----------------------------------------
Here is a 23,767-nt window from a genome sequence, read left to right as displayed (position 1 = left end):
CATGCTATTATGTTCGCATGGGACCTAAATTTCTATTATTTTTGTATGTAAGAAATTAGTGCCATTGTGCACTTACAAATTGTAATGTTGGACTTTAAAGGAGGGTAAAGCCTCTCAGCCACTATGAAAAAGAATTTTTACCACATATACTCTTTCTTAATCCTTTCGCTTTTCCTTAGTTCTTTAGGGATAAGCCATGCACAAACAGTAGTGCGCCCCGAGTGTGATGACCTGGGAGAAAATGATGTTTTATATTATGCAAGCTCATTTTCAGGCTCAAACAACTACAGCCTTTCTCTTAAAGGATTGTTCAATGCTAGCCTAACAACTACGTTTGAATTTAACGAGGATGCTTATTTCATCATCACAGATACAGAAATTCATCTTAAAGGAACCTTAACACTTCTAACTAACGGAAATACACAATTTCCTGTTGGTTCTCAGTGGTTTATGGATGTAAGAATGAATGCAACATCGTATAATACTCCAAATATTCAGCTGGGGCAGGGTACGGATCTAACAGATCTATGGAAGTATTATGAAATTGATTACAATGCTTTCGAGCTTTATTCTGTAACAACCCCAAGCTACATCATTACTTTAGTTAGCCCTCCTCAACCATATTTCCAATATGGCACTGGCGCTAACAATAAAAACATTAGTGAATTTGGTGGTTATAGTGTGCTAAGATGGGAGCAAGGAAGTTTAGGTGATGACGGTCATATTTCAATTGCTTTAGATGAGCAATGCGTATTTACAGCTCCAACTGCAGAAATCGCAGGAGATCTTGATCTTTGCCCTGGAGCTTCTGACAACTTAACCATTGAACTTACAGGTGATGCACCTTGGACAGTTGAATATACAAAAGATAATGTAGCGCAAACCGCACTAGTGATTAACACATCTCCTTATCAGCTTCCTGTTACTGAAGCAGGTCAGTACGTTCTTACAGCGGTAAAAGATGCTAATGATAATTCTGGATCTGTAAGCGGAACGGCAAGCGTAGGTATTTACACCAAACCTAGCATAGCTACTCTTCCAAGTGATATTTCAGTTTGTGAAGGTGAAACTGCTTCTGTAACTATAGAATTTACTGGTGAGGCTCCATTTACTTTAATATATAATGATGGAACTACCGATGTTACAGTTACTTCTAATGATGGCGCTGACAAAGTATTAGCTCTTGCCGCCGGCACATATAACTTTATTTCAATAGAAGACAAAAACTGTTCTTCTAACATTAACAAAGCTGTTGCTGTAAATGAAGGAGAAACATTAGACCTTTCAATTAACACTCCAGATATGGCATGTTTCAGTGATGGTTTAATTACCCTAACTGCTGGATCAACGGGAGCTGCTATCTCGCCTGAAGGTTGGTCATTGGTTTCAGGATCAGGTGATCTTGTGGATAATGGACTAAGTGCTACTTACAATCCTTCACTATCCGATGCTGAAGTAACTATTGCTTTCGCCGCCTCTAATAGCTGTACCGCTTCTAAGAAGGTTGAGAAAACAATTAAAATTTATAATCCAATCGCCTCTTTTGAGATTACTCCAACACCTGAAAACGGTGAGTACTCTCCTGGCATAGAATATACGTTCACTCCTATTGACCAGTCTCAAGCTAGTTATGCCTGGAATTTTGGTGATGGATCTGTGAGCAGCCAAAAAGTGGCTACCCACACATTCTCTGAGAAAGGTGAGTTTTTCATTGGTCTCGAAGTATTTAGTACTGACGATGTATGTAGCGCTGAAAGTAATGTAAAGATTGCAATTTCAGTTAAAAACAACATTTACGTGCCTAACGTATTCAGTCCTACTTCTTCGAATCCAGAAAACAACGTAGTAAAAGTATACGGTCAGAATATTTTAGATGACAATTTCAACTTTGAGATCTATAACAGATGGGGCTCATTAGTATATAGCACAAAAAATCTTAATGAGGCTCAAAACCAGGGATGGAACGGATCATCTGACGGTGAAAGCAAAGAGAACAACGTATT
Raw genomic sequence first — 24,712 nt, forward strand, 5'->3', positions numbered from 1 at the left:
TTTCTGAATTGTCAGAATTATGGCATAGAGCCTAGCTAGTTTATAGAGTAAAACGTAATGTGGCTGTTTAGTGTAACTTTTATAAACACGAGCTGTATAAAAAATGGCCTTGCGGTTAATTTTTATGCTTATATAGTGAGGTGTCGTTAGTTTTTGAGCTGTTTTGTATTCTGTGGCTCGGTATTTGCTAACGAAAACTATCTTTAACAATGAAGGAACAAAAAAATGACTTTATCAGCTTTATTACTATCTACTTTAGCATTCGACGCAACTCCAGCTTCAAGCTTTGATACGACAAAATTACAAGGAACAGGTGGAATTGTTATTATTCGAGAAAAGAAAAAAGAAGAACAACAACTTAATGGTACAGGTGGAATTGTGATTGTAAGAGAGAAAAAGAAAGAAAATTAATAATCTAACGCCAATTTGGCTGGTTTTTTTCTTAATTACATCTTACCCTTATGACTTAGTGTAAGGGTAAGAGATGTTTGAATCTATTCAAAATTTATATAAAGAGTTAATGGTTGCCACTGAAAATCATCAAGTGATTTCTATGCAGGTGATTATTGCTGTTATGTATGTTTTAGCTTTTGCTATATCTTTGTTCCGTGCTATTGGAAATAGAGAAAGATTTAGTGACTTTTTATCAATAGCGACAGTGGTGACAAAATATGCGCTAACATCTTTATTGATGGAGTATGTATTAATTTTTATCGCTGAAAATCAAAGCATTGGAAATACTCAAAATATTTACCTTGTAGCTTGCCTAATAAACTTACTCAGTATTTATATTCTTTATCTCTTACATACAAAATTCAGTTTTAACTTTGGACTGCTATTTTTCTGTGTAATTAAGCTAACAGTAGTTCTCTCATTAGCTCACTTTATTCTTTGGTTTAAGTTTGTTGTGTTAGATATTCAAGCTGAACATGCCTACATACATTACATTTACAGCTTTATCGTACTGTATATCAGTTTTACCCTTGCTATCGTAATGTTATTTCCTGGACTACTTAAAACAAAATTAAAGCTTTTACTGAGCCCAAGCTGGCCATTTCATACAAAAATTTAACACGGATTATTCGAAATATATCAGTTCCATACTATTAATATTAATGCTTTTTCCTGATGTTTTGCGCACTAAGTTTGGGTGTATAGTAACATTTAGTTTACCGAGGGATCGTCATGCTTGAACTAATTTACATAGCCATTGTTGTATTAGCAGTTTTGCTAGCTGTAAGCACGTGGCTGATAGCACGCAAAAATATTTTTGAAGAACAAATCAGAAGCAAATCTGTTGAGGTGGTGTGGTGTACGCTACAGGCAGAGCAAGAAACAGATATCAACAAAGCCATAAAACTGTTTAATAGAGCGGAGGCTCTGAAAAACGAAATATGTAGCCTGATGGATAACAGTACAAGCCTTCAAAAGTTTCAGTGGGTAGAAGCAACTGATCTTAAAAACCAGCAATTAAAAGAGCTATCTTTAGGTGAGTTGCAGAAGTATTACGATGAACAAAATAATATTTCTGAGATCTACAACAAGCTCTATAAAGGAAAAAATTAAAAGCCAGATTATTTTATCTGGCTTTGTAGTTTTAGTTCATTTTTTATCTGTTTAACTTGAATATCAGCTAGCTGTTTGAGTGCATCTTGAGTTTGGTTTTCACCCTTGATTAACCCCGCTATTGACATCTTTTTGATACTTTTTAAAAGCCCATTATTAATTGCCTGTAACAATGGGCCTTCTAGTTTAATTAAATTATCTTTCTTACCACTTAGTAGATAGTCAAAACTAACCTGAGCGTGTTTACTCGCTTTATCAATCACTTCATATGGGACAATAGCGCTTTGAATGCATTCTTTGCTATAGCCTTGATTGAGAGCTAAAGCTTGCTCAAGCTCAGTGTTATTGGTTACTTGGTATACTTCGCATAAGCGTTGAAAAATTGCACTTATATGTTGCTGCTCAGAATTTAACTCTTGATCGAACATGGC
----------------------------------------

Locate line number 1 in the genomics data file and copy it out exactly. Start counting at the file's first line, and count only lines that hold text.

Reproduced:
Here is a 23,767-nt window from a genome sequence, read left to right as displayed (position 1 = left end):